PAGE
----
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Important Steps After Starting an LLC

Separate Personal Assets From Your Business

Using dedicated business banking and credit accounts is essential to protect your business' corporate veil. When your personal and business accounts are mixed, your personal assets (your home, car, and other valuables) are at risk in the event your LLC is sued.

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Register Your LLC for State Taxes

Depending on the nature and location of your business, you may be required to register for several forms of state tax:

  • If you are selling a physical product, you'll typically need to register for sales & use tax.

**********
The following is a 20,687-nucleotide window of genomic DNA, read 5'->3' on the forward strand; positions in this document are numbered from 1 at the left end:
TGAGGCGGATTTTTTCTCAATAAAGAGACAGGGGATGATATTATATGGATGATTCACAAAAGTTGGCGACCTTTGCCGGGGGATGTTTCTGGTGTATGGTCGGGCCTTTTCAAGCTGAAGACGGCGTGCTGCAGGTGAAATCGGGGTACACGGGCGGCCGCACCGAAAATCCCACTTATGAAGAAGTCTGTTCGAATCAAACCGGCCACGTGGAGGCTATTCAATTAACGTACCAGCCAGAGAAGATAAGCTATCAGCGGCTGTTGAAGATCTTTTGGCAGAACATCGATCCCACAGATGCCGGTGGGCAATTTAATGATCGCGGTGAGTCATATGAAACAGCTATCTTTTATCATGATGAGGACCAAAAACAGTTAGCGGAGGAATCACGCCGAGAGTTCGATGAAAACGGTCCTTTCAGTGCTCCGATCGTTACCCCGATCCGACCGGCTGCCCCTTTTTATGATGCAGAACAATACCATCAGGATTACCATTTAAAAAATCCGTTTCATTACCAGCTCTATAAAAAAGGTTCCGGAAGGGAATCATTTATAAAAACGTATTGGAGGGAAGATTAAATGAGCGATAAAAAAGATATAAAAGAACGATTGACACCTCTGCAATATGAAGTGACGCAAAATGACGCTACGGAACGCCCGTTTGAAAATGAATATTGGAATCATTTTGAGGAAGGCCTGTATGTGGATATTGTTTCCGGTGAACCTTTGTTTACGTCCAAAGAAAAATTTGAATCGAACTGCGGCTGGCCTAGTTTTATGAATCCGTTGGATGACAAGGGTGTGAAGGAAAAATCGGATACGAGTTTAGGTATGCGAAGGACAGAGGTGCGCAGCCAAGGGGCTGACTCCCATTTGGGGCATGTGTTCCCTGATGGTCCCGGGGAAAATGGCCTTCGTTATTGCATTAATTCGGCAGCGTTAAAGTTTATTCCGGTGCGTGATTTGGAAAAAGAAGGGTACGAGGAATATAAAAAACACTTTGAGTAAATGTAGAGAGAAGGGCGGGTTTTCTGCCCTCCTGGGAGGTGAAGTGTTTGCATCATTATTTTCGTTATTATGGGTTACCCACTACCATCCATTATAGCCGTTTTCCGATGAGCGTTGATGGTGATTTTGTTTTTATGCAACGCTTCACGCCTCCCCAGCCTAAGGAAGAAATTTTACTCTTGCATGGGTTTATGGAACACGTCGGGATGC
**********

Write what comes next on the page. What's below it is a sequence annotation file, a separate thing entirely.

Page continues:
• If you have employees, you will likely need to register for unemployment insurance tax and employee withholding tax.
Read our LLC Tax Guide to learn how taxes will impact your business.

Set Up Accounting

Even before you officially open for business, there are a lot of expenses to keep track of. An accounting system enables you to keep a close eye on your business finances, including bills, expenses, and income. It also simplifies your annual tax filing.

If you need help, a certified public accountant can work with you to set up an accounting system for your business.

Read our article on business accounting to learn more.

Obtain Licenses and Permits

When you are registering an LLC, you need to determine if your business needs any licenses or permits in order to remain compliant. On the federal level, there are a handful of business activities that require licenses and/or permits: